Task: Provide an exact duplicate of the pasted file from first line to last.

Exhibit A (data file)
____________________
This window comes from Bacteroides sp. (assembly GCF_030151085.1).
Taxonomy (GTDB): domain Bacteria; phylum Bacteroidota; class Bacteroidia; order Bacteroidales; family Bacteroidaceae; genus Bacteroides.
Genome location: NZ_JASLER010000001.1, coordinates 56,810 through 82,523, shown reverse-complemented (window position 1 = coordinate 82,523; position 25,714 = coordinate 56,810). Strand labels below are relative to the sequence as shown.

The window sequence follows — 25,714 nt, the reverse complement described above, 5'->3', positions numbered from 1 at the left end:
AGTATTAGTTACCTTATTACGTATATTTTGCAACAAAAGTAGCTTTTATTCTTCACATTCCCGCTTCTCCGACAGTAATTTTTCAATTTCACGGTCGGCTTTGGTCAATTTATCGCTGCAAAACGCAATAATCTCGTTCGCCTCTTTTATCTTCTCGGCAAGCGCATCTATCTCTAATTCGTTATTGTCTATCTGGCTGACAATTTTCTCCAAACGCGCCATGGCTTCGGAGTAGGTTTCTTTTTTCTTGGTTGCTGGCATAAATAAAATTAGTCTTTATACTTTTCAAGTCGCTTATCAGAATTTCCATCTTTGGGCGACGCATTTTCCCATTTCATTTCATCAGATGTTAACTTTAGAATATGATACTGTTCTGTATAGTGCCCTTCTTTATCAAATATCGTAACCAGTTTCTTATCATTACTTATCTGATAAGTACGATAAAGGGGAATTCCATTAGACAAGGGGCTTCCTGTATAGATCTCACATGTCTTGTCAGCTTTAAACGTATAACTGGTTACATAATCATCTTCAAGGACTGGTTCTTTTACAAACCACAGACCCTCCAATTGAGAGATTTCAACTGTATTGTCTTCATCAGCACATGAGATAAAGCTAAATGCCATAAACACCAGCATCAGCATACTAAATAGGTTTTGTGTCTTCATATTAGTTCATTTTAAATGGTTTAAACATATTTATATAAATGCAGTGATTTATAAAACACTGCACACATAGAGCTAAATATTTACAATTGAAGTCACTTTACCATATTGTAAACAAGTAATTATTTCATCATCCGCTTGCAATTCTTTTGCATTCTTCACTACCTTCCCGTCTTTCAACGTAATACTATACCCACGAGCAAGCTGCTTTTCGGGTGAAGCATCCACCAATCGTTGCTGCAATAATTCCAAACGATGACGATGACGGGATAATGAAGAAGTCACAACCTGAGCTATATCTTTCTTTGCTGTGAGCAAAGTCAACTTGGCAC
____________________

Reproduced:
This window comes from Bacteroides sp. (assembly GCF_030151085.1).
Taxonomy (GTDB): domain Bacteria; phylum Bacteroidota; class Bacteroidia; order Bacteroidales; family Bacteroidaceae; genus Bacteroides.
Genome location: NZ_JASLER010000001.1, coordinates 56,810 through 82,523, shown reverse-complemented (window position 1 = coordinate 82,523; position 25,714 = coordinate 56,810). Strand labels below are relative to the sequence as shown.

The window sequence follows — 25,714 nt, the reverse complement described above, 5'->3', positions numbered from 1 at the left end:
AGTATTAGTTACCTTATTACGTATATTTTGCAACAAAAGTAGCTTTTATTCTTCACATTCCCGCTTCTCCGACAGTAATTTTTCAATTTCACGGTCGGCTTTGGTCAATTTATCGCTGCAAAACGCAATAATCTCGTTCGCCTCTTTTATCTTCTCGGCAAGCGCATCTATCTCTAATTCGTTATTGTCTATCTGGCTGACAATTTTCTCCAAACGCGCCATGGCTTCGGAGTAGGTTTCTTTTTTCTTGGTTGCTGGCATAAATAAAATTAGTCTTTATACTTTTCAAGTCGCTTATCAGAATTTCCATCTTTGGGCGACGCATTTTCCCATTTCATTTCATCAGATGTTAACTTTAGAATATGATACTGTTCTGTATAGTGCCCTTCTTTATCAAATATCGTAACCAGTTTCTTATCATTACTTATCTGATAAGTACGATAAAGGGGAATTCCATTAGACAAGGGGCTTCCTGTATAGATCTCACATGTCTTGTCAGCTTTAAACGTATAACTGGTTACATAATCATCTTCAAGGACTGGTTCTTTTACAAACCACAGACCCTCCAATTGAGAGATTTCAACTGTATTGTCTTCATCAGCACATGAGATAAAGCTAAATGCCATAAACACCAGCATCAGCATACTAAATAGGTTTTGTGTCTTCATATTAGTTCATTTTAAATGGTTTAAACATATTTATATAAATGCAGTGATTTATAAAACACTGCACACATAGAGCTAAATATTTACAATTGAAGTCACTTTACCATATTGTAAACAAGTAATTATTTCATCATCCGCTTGCAATTCTTTTGCATTCTTCACTACCTTCCCGTCTTTCAACGTAATACTATACCCACGAGCAAGCTGCTTTTCGGGTGAAGCATCCACCAATCGTTGCTGCAATAATTCCAAACGATGACGATGACGGGATAATGAAGAAGTCACAACCTGAGCTATATCTTTCTTTGCTGTGAGCAAAGTCAACTTGGCAC